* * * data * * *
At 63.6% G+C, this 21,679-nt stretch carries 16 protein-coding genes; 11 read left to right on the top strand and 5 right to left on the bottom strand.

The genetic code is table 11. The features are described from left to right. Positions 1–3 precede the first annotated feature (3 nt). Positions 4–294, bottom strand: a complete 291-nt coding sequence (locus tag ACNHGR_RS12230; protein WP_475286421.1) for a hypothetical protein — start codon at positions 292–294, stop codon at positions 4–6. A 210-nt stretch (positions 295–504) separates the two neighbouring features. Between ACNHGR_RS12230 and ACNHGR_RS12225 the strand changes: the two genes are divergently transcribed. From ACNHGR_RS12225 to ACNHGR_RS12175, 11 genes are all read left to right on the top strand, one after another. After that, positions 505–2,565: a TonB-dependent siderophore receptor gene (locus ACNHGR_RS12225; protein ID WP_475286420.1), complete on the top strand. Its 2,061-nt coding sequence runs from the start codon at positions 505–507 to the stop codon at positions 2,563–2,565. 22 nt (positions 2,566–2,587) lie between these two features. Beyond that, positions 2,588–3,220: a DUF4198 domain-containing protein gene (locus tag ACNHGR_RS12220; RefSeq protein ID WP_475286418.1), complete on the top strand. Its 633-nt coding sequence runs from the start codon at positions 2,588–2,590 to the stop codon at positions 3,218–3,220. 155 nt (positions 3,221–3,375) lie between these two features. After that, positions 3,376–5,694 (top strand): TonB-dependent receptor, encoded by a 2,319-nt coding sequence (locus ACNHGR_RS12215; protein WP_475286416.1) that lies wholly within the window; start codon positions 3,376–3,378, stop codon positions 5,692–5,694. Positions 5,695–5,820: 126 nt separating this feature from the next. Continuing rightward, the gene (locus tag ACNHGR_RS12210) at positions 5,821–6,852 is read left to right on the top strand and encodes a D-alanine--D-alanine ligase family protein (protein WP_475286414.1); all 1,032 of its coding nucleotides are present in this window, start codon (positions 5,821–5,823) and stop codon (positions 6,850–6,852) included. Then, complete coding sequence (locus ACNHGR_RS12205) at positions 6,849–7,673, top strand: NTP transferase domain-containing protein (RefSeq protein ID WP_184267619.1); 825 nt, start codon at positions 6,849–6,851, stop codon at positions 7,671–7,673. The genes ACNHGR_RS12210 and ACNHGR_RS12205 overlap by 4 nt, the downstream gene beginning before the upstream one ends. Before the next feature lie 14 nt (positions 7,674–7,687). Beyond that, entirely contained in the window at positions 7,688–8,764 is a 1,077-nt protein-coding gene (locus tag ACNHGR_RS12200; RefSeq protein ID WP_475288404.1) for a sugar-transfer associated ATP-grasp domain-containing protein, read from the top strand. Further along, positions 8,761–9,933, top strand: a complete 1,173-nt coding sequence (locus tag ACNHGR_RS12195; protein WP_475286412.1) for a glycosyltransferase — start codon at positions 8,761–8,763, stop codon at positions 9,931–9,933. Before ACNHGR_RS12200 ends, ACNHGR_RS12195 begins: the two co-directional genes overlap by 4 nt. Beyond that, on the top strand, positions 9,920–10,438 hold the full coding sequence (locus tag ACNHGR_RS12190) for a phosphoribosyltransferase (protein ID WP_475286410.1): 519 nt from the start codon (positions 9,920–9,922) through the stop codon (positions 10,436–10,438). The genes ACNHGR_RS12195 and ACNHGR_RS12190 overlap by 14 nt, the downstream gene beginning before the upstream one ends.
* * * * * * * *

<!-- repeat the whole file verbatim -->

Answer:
At 63.6% G+C, this 21,679-nt stretch carries 16 protein-coding genes; 11 read left to right on the top strand and 5 right to left on the bottom strand.

The genetic code is table 11. The features are described from left to right. Positions 1–3 precede the first annotated feature (3 nt). Positions 4–294, bottom strand: a complete 291-nt coding sequence (locus tag ACNHGR_RS12230; protein WP_475286421.1) for a hypothetical protein — start codon at positions 292–294, stop codon at positions 4–6. A 210-nt stretch (positions 295–504) separates the two neighbouring features. Between ACNHGR_RS12230 and ACNHGR_RS12225 the strand changes: the two genes are divergently transcribed. From ACNHGR_RS12225 to ACNHGR_RS12175, 11 genes are all read left to right on the top strand, one after another. After that, positions 505–2,565: a TonB-dependent siderophore receptor gene (locus ACNHGR_RS12225; protein ID WP_475286420.1), complete on the top strand. Its 2,061-nt coding sequence runs from the start codon at positions 505–507 to the stop codon at positions 2,563–2,565. 22 nt (positions 2,566–2,587) lie between these two features. Beyond that, positions 2,588–3,220: a DUF4198 domain-containing protein gene (locus tag ACNHGR_RS12220; RefSeq protein ID WP_475286418.1), complete on the top strand. Its 633-nt coding sequence runs from the start codon at positions 2,588–2,590 to the stop codon at positions 3,218–3,220. 155 nt (positions 3,221–3,375) lie between these two features. After that, positions 3,376–5,694 (top strand): TonB-dependent receptor, encoded by a 2,319-nt coding sequence (locus ACNHGR_RS12215; protein WP_475286416.1) that lies wholly within the window; start codon positions 3,376–3,378, stop codon positions 5,692–5,694. Positions 5,695–5,820: 126 nt separating this feature from the next. Continuing rightward, the gene (locus tag ACNHGR_RS12210) at positions 5,821–6,852 is read left to right on the top strand and encodes a D-alanine--D-alanine ligase family protein (protein WP_475286414.1); all 1,032 of its coding nucleotides are present in this window, start codon (positions 5,821–5,823) and stop codon (positions 6,850–6,852) included. Then, complete coding sequence (locus ACNHGR_RS12205) at positions 6,849–7,673, top strand: NTP transferase domain-containing protein (RefSeq protein ID WP_184267619.1); 825 nt, start codon at positions 6,849–6,851, stop codon at positions 7,671–7,673. The genes ACNHGR_RS12210 and ACNHGR_RS12205 overlap by 4 nt, the downstream gene beginning before the upstream one ends. Before the next feature lie 14 nt (positions 7,674–7,687). Beyond that, entirely contained in the window at positions 7,688–8,764 is a 1,077-nt protein-coding gene (locus tag ACNHGR_RS12200; RefSeq protein ID WP_475288404.1) for a sugar-transfer associated ATP-grasp domain-containing protein, read from the top strand. Further along, positions 8,761–9,933, top strand: a complete 1,173-nt coding sequence (locus tag ACNHGR_RS12195; protein WP_475286412.1) for a glycosyltransferase — start codon at positions 8,761–8,763, stop codon at positions 9,931–9,933. Before ACNHGR_RS12200 ends, ACNHGR_RS12195 begins: the two co-directional genes overlap by 4 nt. Beyond that, on the top strand, positions 9,920–10,438 hold the full coding sequence (locus tag ACNHGR_RS12190) for a phosphoribosyltransferase (protein ID WP_475286410.1): 519 nt from the start codon (positions 9,920–9,922) through the stop codon (positions 10,436–10,438). The genes ACNHGR_RS12195 and ACNHGR_RS12190 overlap by 14 nt, the downstream gene beginning before the upstream one ends.